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Using Charts for Analysis: a Blog Post Fail

Posted by on August 14th, 2017 Posted in: Data Analysis, Data Visualization

When I volunteered to write this blog post, it was going to be about how a small increase in your social media presence could result in a large increase in website traffic. Instead, it’s a lesson of how charts can be great tools for analyzing data, and how you should always keep an open mind when approaching a blog post. Click on any of the charts to view them at full size. Enjoy!

The Setup
Over the past few months, the NEO has seen an increase in monthly blog visits. We take great pride in our blog posts, and have enjoyed seeing this increase. June was our best month to date yet, with over 1000 views!

A bar graph showing the slow increase of visitors from August 2016 to July 2017.

We were also curious – what was the reason for this increase? Was it, perhaps, an increase in our Twitter activity? I decided to investigate. I logged into WordPress and looked at our Referrer statistics. A Referrer is any “other blogs, web sites, and search engines that link to your blog.” A view is counted as a referrer “if a visitor lands on a URL on your site after clicking a link on the referrer’s site” (WordPress). This means that any traffic to our blog coming from a tweet would be listed as one referrer view from Twitter. After looking at a few months’ worth of data, I saw that the number of Twitter referrers has in fact increased over the past few months. I created a line chart comparing the number of tweets per month with the number of Twitter referrers.

A line graph showing Twitter referrers increasing with the number of Twitter posts per month.

The results made me happy – our increase number of tweets did have an impact on the number of Twitter referrers. Our efforts in social media were making a difference! What a great blog post!

Digging deeper into the data
My curiosity got the best of me though. How did Twitter referrals compare to other referrers? WordPress analytics did not allow me to compare monthly referrer stats, so I made a new spreadsheet. Staring at the numbers side-by-side didn’t help either, so to visualize the data better I made a line chart. The results were a bit surprising. It was true that Twitter referrals increased, but in the scheme of the other referrers it wasn’t much.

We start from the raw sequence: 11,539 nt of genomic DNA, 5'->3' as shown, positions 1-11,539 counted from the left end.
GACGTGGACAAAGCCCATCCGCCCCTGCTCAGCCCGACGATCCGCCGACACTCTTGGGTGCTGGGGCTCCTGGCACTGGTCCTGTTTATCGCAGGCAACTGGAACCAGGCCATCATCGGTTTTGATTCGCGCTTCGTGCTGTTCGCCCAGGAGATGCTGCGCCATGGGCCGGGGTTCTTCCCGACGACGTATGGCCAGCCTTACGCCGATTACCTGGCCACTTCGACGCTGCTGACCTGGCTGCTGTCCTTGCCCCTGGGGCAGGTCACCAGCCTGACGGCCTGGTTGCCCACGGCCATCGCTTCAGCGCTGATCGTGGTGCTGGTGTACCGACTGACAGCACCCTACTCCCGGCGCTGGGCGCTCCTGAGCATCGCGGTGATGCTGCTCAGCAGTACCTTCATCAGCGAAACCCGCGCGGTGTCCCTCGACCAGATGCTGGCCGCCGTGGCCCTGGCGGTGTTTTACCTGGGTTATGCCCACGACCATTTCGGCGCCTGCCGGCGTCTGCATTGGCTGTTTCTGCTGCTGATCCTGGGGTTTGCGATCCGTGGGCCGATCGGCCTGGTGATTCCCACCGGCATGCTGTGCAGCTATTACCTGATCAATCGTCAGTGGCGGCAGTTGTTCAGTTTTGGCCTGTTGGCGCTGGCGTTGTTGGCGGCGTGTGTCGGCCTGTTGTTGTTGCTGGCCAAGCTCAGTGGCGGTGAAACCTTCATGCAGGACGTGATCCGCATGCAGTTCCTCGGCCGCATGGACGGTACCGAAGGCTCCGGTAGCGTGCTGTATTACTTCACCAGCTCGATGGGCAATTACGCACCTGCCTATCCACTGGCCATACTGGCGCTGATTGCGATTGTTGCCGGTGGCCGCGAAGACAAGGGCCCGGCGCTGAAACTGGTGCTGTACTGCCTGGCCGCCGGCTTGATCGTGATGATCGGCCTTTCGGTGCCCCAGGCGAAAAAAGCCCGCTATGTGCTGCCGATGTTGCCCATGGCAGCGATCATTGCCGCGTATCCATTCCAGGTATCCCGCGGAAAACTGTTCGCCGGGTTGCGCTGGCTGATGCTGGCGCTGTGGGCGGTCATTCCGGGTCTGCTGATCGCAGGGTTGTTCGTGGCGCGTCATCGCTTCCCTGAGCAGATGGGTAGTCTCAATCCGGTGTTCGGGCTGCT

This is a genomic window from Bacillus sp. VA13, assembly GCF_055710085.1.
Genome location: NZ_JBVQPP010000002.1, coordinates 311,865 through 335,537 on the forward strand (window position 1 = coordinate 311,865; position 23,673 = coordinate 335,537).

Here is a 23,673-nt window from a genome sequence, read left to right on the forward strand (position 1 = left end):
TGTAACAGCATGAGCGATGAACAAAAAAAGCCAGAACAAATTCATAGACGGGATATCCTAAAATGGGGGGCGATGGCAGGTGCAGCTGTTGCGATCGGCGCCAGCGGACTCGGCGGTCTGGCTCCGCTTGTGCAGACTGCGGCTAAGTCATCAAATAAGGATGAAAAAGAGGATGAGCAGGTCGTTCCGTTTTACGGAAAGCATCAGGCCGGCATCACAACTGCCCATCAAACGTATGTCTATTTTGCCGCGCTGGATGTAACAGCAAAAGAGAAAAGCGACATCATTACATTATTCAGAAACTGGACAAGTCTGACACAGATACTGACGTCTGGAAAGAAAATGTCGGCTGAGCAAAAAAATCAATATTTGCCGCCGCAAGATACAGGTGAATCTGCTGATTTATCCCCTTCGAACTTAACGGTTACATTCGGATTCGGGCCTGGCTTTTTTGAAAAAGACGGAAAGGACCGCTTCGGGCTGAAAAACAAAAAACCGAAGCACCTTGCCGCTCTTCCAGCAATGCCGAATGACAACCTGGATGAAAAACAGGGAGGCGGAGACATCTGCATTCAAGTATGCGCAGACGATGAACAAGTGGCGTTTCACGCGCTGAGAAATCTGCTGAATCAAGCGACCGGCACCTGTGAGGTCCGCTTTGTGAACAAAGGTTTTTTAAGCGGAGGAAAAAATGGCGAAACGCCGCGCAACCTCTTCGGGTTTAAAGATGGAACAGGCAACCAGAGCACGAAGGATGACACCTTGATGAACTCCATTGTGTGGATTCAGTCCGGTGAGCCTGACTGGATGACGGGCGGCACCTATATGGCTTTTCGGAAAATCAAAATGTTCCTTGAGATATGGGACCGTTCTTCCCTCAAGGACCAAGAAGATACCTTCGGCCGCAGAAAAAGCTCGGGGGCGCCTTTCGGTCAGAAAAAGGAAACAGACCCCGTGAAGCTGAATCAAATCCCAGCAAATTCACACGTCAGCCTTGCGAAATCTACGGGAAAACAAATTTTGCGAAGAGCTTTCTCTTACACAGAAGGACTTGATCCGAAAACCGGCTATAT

A line chart showing all referrers from August 2016 to July 2017. Twitter, though it increased, is not the main referrer to our blog.

I did notice, however, the large spike in Facebook referrals. That came from the American Evaluation Association (AEA) posting our blog post The Cookie Exercise: Setting Criteria on Facebook. They also shared it on Twitter, which would account for the extra high bump in June for Twitter.

Another realization came to me when talking with Cindy, the Assistant Director of the NEO. As I was showing her the charts I created, she asked me to make one more – one that shows the total Twitter referrals, other referrals, and total blog visits in one chart. The chart looks like this:

A line chart depicting total twitter referrals, other referrals, and total blog views. Though Twitter referrals are increasing, most people do not visit the site from referrals.

The Twitter referrals do not look so significant in comparison to the total blog views! What would happen to my blog post?

Lessons learned
Though my blog post didn’t come together like I expected, I learned a lot from this exercise. The most important lesson was about charts. I usually think of charts to present my findings, something that is created after I collect and analyze data. Here, I used charts to explore and analyze data, before I reported the data. Charts and graphs can be used to make sense of our data.

My second lesson was in the type of data that I collected. While talking to Cindy, I had to rely on my memory of when our posts were retweeted, or when the AEA shared our blog post. If such information is important to me, and I am not seeing it on native social media analytics, I need to create my own spreadsheets or dashboards.

Finally, my third lesson should be familiar to those who read the NEO Shop Talk on a regular basis (or read my 5 Things I Found Out as an Evaluation Newbie blog post) – you can always learn something from failure. My blog post did not come out the way I wanted, but through the process of writing it I learned a lot about how to analyze data, and where I could improve my evaluation skills. Remember, failure is an option!